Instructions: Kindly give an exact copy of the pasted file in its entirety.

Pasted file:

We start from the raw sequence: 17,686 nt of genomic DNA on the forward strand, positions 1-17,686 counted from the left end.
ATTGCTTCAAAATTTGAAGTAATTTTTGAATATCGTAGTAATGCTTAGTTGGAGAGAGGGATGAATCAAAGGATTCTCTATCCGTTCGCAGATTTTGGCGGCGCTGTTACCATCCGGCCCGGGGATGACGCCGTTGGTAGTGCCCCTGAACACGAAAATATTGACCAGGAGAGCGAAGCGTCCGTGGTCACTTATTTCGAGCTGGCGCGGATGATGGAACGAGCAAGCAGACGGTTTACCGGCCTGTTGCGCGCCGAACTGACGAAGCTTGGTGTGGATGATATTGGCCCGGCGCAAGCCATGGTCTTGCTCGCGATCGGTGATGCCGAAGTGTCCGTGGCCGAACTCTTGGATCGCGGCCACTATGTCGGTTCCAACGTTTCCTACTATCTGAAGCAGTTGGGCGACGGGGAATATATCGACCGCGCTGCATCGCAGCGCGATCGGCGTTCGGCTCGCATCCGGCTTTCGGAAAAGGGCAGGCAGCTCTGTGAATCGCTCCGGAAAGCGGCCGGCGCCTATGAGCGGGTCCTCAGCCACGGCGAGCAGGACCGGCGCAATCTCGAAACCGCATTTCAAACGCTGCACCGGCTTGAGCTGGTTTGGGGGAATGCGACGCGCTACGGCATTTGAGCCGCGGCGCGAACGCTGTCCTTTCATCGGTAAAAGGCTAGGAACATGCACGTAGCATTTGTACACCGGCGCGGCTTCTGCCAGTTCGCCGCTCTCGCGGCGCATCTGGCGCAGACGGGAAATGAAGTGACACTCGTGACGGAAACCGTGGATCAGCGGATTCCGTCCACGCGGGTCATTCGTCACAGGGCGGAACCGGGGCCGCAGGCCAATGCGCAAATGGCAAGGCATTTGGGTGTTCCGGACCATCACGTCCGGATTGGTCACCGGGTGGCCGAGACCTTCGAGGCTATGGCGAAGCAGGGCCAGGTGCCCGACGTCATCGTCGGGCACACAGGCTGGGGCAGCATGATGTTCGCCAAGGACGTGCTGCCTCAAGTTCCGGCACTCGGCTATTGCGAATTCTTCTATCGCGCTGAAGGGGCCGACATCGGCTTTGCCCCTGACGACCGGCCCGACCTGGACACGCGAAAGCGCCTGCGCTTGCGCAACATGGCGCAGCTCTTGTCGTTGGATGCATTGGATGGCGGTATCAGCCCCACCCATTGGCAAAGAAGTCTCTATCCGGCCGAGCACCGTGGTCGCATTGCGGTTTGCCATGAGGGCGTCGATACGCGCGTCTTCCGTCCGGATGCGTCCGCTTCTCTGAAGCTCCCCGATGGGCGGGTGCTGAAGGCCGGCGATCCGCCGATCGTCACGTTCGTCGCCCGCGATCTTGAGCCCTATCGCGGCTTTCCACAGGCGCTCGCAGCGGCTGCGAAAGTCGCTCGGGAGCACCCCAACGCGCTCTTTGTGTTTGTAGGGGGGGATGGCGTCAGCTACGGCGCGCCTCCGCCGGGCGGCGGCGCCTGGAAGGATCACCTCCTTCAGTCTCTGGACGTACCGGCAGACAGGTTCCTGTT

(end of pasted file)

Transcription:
We start from the raw sequence: 17,686 nt of genomic DNA on the forward strand, positions 1-17,686 counted from the left end.
ATTGCTTCAAAATTTGAAGTAATTTTTGAATATCGTAGTAATGCTTAGTTGGAGAGAGGGATGAATCAAAGGATTCTCTATCCGTTCGCAGATTTTGGCGGCGCTGTTACCATCCGGCCCGGGGATGACGCCGTTGGTAGTGCCCCTGAACACGAAAATATTGACCAGGAGAGCGAAGCGTCCGTGGTCACTTATTTCGAGCTGGCGCGGATGATGGAACGAGCAAGCAGACGGTTTACCGGCCTGTTGCGCGCCGAACTGACGAAGCTTGGTGTGGATGATATTGGCCCGGCGCAAGCCATGGTCTTGCTCGCGATCGGTGATGCCGAAGTGTCCGTGGCCGAACTCTTGGATCGCGGCCACTATGTCGGTTCCAACGTTTCCTACTATCTGAAGCAGTTGGGCGACGGGGAATATATCGACCGCGCTGCATCGCAGCGCGATCGGCGTTCGGCTCGCATCCGGCTTTCGGAAAAGGGCAGGCAGCTCTGTGAATCGCTCCGGAAAGCGGCCGGCGCCTATGAGCGGGTCCTCAGCCACGGCGAGCAGGACCGGCGCAATCTCGAAACCGCATTTCAAACGCTGCACCGGCTTGAGCTGGTTTGGGGGAATGCGACGCGCTACGGCATTTGAGCCGCGGCGCGAACGCTGTCCTTTCATCGGTAAAAGGCTAGGAACATGCACGTAGCATTTGTACACCGGCGCGGCTTCTGCCAGTTCGCCGCTCTCGCGGCGCATCTGGCGCAGACGGGAAATGAAGTGACACTCGTGACGGAAACCGTGGATCAGCGGATTCCGTCCACGCGGGTCATTCGTCACAGGGCGGAACCGGGGCCGCAGGCCAATGCGCAAATGGCAAGGCATTTGGGTGTTCCGGACCATCACGTCCGGATTGGTCACCGGGTGGCCGAGACCTTCGAGGCTATGGCGAAGCAGGGCCAGGTGCCCGACGTCATCGTCGGGCACACAGGCTGGGGCAGCATGATGTTCGCCAAGGACGTGCTGCCTCAAGTTCCGGCACTCGGCTATTGCGAATTCTTCTATCGCGCTGAAGGGGCCGACATCGGCTTTGCCCCTGACGACCGGCCCGACCTGGACACGCGAAAGCGCCTGCGCTTGCGCAACATGGCGCAGCTCTTGTCGTTGGATGCATTGGATGGCGGTATCAGCCCCACCCATTGGCAAAGAAGTCTCTATCCGGCCGAGCACCGTGGTCGCATTGCGGTTTGCCATGAGGGCGTCGATACGCGCGTCTTCCGTCCGGATGCGTCCGCTTCTCTGAAGCTCCCCGATGGGCGGGTGCTGAAGGCCGGCGATCCGCCGATCGTCACGTTCGTCGCCCGCGATCTTGAGCCCTATCGCGGCTTTCCACAGGCGCTCGCAGCGGCTGCGAAAGTCGCTCGGGAGCACCCCAACGCGCTCTTTGTGTTTGTAGGGGGGGATGGCGTCAGCTACGGCGCGCCTCCGCCGGGCGGCGGCGCCTGGAAGGATCACCTCCTTCAGTCTCTGGACGTACCGGCAGACAGGTTCCTGTT